Fig. 1: scRNA-seq identifies schistosome stem cell subpopulations and GSC transcriptional signatures.

UMAP projections showing scRNA-seq data of a all cells and b ago2-1+ stem cells (boxed in a) only. The manifolds are reconstructed by SAM25. In a, ago2-1 expression is overlaid. In b, cells are color-coded by Leiden clusters and annotated based on marker gene expression. c Heatmap showing the expression of genes enriched in specific stem cell populations, with the mean expression of each gene shifted to 0. Top: the populations are grouped through hierarchical clustering in the PC space, with the height of the branches representing correlation distance between populations. Left: annotated transcription factors (GO: 0003677 DNA binding and GO: 0003700 DNA-binding transcription factor activity) are indicated by black lines. Yellow boxes: genes that lack expression in the presumptive multipotent group compared to the progenitor group. Green box: genes enriched in nanos-1+ population. For the sake of visualization, we only show the top 50 markers per cluster. The complete list of markers is provided in Supplementary Data 1. d UMAP projections showing the expression of nanos-1 in stem cells (left) and the expression of eled (a previously characterized GSC marker5), oc-1, nr, and boule in nanos-1+ cells (right). nr and boule expression separate nanos-1+ cells into S1 stem cells and GSCs.

Hierarchical clustering of the cell populations (see “Methods” section) divided them into two major groups, one grouping μ-, δ'-, εα-, and εβ-cells together with nanos-1+ cells, and the other containing the four putative progenitor populations (Fig. 1c). Unlike progenitor populations that express a large number of population-enriched genes, μ-, δ'-, εα-, εβ-cells and nanos-1+ cluster only express a small number of population-enriched genes beyond the common stem cell markers (all population-enriched genes are provided in Supplementary Data 1). Instead, this group is separated from the progenitor group primarily based on the lack of marker gene expression (yellow boxes in Fig. 1c), consistent with the idea that multipotent stem cells repress genes that are involved in cell differentiation46.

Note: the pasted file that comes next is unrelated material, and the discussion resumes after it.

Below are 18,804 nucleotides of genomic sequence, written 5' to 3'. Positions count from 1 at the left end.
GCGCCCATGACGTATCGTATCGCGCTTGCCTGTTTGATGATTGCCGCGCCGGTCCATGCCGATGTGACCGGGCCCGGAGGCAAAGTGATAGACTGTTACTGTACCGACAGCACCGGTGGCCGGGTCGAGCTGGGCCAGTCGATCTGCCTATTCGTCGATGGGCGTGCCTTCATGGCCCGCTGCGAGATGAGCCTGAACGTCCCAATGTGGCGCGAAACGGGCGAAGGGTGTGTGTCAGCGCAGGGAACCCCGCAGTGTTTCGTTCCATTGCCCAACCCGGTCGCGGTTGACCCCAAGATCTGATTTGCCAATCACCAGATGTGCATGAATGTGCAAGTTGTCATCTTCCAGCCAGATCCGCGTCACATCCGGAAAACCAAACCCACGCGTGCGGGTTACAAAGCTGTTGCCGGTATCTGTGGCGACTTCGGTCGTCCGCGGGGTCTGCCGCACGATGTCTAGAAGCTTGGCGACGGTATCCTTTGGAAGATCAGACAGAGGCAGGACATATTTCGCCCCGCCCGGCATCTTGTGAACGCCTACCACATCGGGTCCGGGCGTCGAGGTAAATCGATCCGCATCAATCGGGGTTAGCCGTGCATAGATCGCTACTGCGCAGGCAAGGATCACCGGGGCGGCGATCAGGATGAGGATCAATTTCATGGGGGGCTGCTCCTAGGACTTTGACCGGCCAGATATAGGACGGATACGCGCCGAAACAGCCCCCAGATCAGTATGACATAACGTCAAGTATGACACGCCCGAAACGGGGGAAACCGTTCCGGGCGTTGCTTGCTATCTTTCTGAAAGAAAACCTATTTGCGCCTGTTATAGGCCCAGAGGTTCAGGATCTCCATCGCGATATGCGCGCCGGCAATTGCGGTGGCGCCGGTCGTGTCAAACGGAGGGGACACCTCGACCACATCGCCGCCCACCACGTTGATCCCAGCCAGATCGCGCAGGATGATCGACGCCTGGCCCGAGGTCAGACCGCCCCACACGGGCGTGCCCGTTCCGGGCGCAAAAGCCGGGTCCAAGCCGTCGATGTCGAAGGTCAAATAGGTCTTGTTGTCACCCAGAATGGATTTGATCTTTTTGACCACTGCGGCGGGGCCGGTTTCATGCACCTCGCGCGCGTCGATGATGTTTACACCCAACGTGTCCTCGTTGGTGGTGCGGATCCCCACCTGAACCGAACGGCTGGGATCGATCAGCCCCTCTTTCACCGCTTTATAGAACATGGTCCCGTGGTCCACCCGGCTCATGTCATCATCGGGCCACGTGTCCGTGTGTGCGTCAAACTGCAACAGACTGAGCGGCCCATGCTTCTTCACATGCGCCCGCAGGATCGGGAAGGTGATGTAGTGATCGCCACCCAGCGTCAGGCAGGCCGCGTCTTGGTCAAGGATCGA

Focusing on the nanos-1+ cells, we examined the expression pattern of their enriched genes (green box in Fig. 1c). This list includes transcription factor onecut-1 (oc-1, Smp_196950, Supplementary Fig. 2), which is expressed throughout this population (Fig. 1d). We also identified two clearly distinguishable subclusters marked by boule (Smp_144860) and a nuclear receptor (nr, Smp_248100), respectively. As nr is known to be expressed in the nanos-1+ stem cells (also known as S1 cells) in primordial vitellaria47,48, a yolk cell-producing somatic reproductive organ in female schistosomes, these observations suggest that the nanos-1+ cluster contains two transcriptionally similar but distinct cell types: S1 cells (nr+) and GSCs (boule+).

oc-1 homeobox transcription factor suppresses proliferation and promotes differentiation of male GSCs

To understand the function of the genes specifically expressed in nanos-1+ cells, we first studied the only three TFs that were identified in this population: oc-1 in both GSCs and S1 cells, nr only in S1 cells, and a homolog of iroquois homeobox TF (irx, Smp_063520) in GSCs. Whole-mount in situ hybridization (WISH) confirmed their expression (Fig. 2a). oc-1 is expressed in both primordial testes and vitellaria, nr is specific to primordial vitellaria, and irx is expressed in male and female gonadal primordia. Fluorescence in situ hybridization (FISH) experiments further showed that oc-1 is expressed in nanos-1+ GSCs in testes (Supplementary Fig. 3a).

Fig. 2: oc-1 RNAi leads to over-proliferation of male GSCs.